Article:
in Los Angeles appears to have cancelled the offer. (Prygun pokhod to
The second major exodus from the valley took place after the
creation of the ejido El
Porvenir in Guadalupe Valley in 1937. Article 27 of the
Political Constitution of the United States of Mexico of
February 15, 1917, says, "The ownership of lands and waters
... is vested originally in the nation which ... has the
right to transmit title thereto to private persons ... the
nation shall have at all times the right to impose upon
private property such restriction as the interest may
require ... in order to conserve and equitably distribute
the public wealth" (Deway 1966:52).
Elaborated in the Agricultural Code of Mexico, these laws
gave President Lazaro Cardenas the right to reapportion
tracts of land above a certain size to the general
population, a procedure known as the ejido system (Meyer and Sherman 1979:378). ["Can I buy
by David W. Connell, Connell & Associates, 1998: "...since the constitutional reforms of 1992 ejido
land now can be converted into private property and
sold to third parties, including foreigners."]
On September 19, 1937, the Mexican government requested a dotación or "donation"
and on November 28, 1937, reapportioned 2920 hectares
adjoining the colonia to
58 Mexican ejidatarios.
The ejido, known
as El Porvenir ("things to come"), did not incorporate Prygun
lands, but caused great consternation amongst
just the same. Colonists such as Mary
Rogoff (1983) claim that President Cardenas himself
came to the valley and, impressed with the industrious
farms, decided not to take Prygun
Russian lands to enlarge the ejido. Many colonists
were not convinced and consolidated their holdings in the
United States. In 1938, 10 families
resettled on 200
acres in Ramona, San Diego County, California.
The final change for the colony came with the completion of
a new road in 1958 (Deway 1966:82,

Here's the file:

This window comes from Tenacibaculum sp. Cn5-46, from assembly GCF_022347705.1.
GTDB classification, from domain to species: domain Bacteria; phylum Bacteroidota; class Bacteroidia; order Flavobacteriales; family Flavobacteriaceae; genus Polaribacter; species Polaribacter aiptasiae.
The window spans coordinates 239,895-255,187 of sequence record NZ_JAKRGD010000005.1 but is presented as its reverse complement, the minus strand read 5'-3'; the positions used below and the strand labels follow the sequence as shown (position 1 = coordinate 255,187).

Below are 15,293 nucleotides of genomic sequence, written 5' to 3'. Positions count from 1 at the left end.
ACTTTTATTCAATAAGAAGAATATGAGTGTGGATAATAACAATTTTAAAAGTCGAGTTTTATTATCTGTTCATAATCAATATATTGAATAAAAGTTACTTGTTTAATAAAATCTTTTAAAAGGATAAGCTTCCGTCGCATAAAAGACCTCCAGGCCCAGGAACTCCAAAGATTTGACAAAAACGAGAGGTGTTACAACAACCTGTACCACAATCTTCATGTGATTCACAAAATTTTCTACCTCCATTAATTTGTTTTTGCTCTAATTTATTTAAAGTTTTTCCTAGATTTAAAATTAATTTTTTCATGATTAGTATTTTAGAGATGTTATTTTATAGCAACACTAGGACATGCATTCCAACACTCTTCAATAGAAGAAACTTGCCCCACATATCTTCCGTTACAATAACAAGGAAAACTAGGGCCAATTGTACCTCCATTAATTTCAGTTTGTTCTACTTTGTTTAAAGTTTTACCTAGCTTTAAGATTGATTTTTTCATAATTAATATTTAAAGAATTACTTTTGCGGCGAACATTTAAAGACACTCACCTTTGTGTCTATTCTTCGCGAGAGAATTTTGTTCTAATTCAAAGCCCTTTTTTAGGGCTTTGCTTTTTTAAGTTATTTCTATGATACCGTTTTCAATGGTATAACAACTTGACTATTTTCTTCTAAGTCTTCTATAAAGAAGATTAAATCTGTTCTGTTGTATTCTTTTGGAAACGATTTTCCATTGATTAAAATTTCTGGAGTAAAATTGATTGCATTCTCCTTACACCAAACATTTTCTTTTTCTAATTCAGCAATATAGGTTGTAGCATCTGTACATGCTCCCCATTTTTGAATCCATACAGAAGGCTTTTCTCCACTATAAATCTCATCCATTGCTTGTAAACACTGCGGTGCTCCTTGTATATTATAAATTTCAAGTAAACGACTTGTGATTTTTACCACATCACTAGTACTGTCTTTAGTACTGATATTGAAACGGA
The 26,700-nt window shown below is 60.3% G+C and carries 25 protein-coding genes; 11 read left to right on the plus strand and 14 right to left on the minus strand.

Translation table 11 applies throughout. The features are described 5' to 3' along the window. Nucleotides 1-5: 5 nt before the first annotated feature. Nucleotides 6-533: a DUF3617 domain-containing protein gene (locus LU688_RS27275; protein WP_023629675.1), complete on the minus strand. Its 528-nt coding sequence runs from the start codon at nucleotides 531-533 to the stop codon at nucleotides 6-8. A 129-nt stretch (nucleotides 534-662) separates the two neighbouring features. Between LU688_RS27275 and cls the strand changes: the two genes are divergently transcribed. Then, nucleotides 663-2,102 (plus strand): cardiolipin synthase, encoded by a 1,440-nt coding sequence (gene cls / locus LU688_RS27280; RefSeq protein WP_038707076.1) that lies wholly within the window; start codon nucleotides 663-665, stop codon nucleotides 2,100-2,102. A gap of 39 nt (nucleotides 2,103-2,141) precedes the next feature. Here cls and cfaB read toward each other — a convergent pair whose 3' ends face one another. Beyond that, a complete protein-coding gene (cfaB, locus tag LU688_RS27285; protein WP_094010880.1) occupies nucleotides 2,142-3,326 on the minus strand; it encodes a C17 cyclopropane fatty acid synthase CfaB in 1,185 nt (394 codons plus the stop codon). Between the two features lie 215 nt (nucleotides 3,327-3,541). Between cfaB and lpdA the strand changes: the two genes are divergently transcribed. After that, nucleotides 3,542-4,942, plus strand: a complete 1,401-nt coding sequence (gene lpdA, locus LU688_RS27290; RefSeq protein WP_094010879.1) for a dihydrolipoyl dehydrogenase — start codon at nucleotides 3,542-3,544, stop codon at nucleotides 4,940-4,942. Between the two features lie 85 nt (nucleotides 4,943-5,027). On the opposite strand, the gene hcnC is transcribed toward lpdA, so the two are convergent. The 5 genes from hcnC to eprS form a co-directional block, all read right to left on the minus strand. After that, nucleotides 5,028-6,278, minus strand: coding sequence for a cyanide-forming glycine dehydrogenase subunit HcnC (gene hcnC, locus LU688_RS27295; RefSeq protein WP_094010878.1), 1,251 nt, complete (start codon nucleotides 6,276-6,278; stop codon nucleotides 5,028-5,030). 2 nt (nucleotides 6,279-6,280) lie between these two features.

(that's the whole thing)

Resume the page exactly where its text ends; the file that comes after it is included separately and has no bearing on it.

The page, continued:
Story 1960:162, Kvammen 1976) and
with the coming of squatters who claimed portions of the
valley as their own. The year 1958, in particular, was an
election year and activists of the General Union of Mexican
Workers and Peasants (UGOCM) were organizing takeovers of
private properties to speed land reform (Deway
1966:80). Associated with this movement, 3000 workers
appeared in the Guadalupe Valley during the night of July
10,1958 (San Diego Union July 12, 1958 to
July 11, 1959). Known as paracaidistas
or "parachutists" for their sudden appearance "from
the skies," they formed the poblado Francisco Zarco (cf. Meyer and Sherman 1979:385-386) at the
fork of the calle
principal and Mexico Highway 3 (the Tecate-Ensenada
highway). Backed by the Ley
de Tierras Ociosas ("Law of Idle Lands") of June
23, 1920, the squatters were attracted by fallow Prygun
fields. Acts of civil disobedience followed as more and more
squatters came. Destroying plantings, raiding stock, and
robbing orchards were some of the techniques used to drive
both Prygun Russian
and Mexican owners from their lands. Russian dolls with
beards were burnt in effigy and threats to torch crops and
harm families were made (Deway 1966:84,
M. Rogoff 1983). In August of 1959,107
hectares of Prygun Russian
land were given officially to the poblado. Anxiety about holdings which were
not constantly supervised forced the sale of more and more
Russian-held parcels (Deway
1966:98-99) and brought about the effective demise of the
More than 1000 acres on the east side
of Ensenada was taken by the government from Vasili
Kondratovich Popoff, to expand the city. He argued that
part of his land be given back as a private
Spiritual Christian cemetery, which was granted.
Mohoff said that he believed most Prygun families,
like his, abandoned Mexico for California for economic
disparity reasons. He said that during WWII one of
his friends, who left the Valley to find work in Los
Angeles County, returned within the year driving a car.
The local boys did not believe their friend actually
earned enough to buy a car. "If I worked my whole life in